September 22, 2012
Artemis Fowl by Eoin Colfer
Artemis Fowl, a millionaire and a child prodigy, has been mostly left on his own since the dissappearance of his father, and by his depressed and bedridden mother. He uses this freedom to develop a diabolical plan to manipulate fairies for their gold by kidnapping Captain Holly Short of the LEPrecon Unit. (Lower Elements Police) Little does he know, that he’s not exactly dealing with Tinkerbell. This fairies are well-armed with both ancient magic and advanced technology and they do not take kindly to human meddling.
Describing the inner thoughts of the characters gave them a lot of depth, as well as explaining details of the fairy underworld without overloading the reader. My favorite characters were the gruff, cigar-chomping Commander Root, Foaly the techie centaur and Artemis Fowl himself. As he reacts to events, adjusting his plans, he sometimes has moral doubts and wonders at what point he is going too far. We can see that for all his precociousness and power, he is still a vulnerable and lonely boy.
This was a fun, page-turning adventure, kind of a parody of James Bond-type novels that take themselves too seriously. While there is a lot of comical zaniness in here, Colfer has created a sophisticated and well-thought out plot. This is a good “cross-over” book that would appeal to adventure, science fiction and fantasy readers alike.
Read in September 2012
June 14, 2008
Lord Valentine’s Castle by Robert Silverberg (Book 1 of the Majipoor Cycle)
This book was literally shoved into my hands by my fiance with an exhortation of “You have to read this!” After reading, I have to say, he did me a favor! It takes place on Majipoor, a large planet that was long ago colonized by Earth and races of other planets. Much of the technology has been lost, and Majipoor is at a feudal, agricultural level of development and something of a galactic backwater. But overall, it is a peaceful and prosperous world.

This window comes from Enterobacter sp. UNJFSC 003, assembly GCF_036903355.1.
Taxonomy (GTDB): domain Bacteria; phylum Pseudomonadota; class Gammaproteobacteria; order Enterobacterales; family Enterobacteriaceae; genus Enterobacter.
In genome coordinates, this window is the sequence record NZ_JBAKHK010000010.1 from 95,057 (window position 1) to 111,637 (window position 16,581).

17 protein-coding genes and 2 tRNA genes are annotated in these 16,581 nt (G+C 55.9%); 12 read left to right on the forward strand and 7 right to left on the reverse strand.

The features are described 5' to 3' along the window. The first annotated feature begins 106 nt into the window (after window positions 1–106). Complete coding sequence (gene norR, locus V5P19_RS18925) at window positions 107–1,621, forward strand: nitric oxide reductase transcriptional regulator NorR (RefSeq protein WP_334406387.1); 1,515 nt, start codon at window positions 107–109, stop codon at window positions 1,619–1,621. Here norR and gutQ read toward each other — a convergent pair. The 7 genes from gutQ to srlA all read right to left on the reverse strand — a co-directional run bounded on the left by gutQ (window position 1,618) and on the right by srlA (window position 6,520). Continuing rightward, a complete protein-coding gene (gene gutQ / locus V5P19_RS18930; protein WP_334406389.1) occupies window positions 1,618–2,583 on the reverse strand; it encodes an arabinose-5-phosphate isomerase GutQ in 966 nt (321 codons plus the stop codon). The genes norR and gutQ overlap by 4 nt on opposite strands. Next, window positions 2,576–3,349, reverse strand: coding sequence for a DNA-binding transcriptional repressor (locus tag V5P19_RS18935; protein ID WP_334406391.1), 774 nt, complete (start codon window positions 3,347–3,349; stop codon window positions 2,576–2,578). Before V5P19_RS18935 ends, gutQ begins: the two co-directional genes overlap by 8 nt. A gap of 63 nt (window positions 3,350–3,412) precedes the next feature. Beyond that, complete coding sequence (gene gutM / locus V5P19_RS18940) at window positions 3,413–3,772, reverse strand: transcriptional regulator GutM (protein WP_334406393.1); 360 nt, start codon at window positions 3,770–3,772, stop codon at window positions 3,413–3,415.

Here we find Valentine, a young man who has forgotten his past. He joins a troupe of traveling jugglers, and immerses himself in the art and the carefree life of an entertainer. But Valentine is not who he seems, and when he discovers his true identity, he faces a great challenge, and a journey across much of Majipoor.
Silverberg has created a fascinating world, filled with many colorful characters of various species. The significance of dreams, and their interpretation, figures prominently in Majipooran culture- even in the social order. The Lady of Sleep guides the people with prophetic dreams, while the King of Dreams punishes wrongdoers with nightmares. It was an exciting and suspenseful adventure. I look forward to the next book in the series, Lord Valentine Pontifex and the continuing political intrigue it will reveal.
November 21, 2007
So You Want to Be a Wizard by Diane Duane
While trying to outrun bullies, Nita escapes to her favorite refuge- the library. While poking through the children’s section she finds a series about careers- “So You Want to Be a…Police Officer, Teacher, Doctor, Wizard” wait, Wizard?! Nita gets the book and finds that it is a handbook on how to become and act as a wizard. Wizards, in this world are a lot different than the conventional view of them in fantasy. They are charged with slowing down the process of entropy- the death of the universe by conserving energy and maintaining balance. In searching for a lost possession, Nita and her new friend Kit find themselves in an alternate New York City ruled by malevolent machines with minds of their own. The world depicted in the book is fascinating, and the plot is a suspenseful and often hilarious adventure.
While physics obviously works differently in this universe, Duane uses scientific concepts in telling the story, so I think it will likely appeal to readers who tend to prefer science fiction over fantasy, while fantasy enthusiasts like myself will find the unusual take on magic to be interesting.
I look forward to the next in the series- Deep Wizardry.
June 26, 2007
The Amber Spyglass: Book 3 of His Dark Materials Trilogy by Philip Pullman
In a cave in the Himalayas, Lyra lies in an enchanted sleep, guarded by her mother, Mrs. Coulter who fears Lyra’s life is being threatened by the Church. Will Parry, accompanied by a pair of angels searches for the kidnapped Lyra. Meanwhile, physicist Mary Malone finds herself in a strange world inhabited by intelligent elephant-like creatures on wheels. These mulefa and their symbiotic relationship with a seed-pod bearing tree hold the secret to Dust- and the danger posed by the tearing of the barriers between worlds. As Will and Lyra travel between the worlds, the tension builds between the forces of tyranny represented by the Church and of intelligent consciousness led by Lord Asriel. But the conclusion surprisingly, was not the battle itself (though that is certainly in there) but a psychological and emotional coming-of-age drama. But you’ll have to read the book to discover the conclusion- as I have a no-spoilers policy on this blog. It’s more fun that way! Bwahaha!